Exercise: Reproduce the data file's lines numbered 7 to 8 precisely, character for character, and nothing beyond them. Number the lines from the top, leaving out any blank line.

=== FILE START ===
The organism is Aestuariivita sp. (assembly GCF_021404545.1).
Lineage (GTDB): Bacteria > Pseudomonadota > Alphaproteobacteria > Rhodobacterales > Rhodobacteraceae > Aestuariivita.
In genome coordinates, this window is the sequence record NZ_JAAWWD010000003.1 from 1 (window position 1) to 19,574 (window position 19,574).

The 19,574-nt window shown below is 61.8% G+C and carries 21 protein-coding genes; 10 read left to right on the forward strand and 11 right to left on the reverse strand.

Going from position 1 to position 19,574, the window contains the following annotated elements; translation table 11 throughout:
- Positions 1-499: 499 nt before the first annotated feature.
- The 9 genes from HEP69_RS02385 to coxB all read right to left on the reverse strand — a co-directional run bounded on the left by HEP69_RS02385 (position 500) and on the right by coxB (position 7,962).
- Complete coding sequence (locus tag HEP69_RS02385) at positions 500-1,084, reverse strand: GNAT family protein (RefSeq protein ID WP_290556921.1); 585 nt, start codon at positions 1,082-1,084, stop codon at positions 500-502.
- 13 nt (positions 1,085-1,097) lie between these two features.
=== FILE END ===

- The 9 genes from HEP69_RS02385 to coxB all read right to left on the reverse strand — a co-directional run bounded on the left by HEP69_RS02385 (position 500) and on the right by coxB (position 7,962).
- Complete coding sequence (locus tag HEP69_RS02385) at positions 500-1,084, reverse strand: GNAT family protein (RefSeq protein ID WP_290556921.1); 585 nt, start codon at positions 1,082-1,084, stop codon at positions 500-502.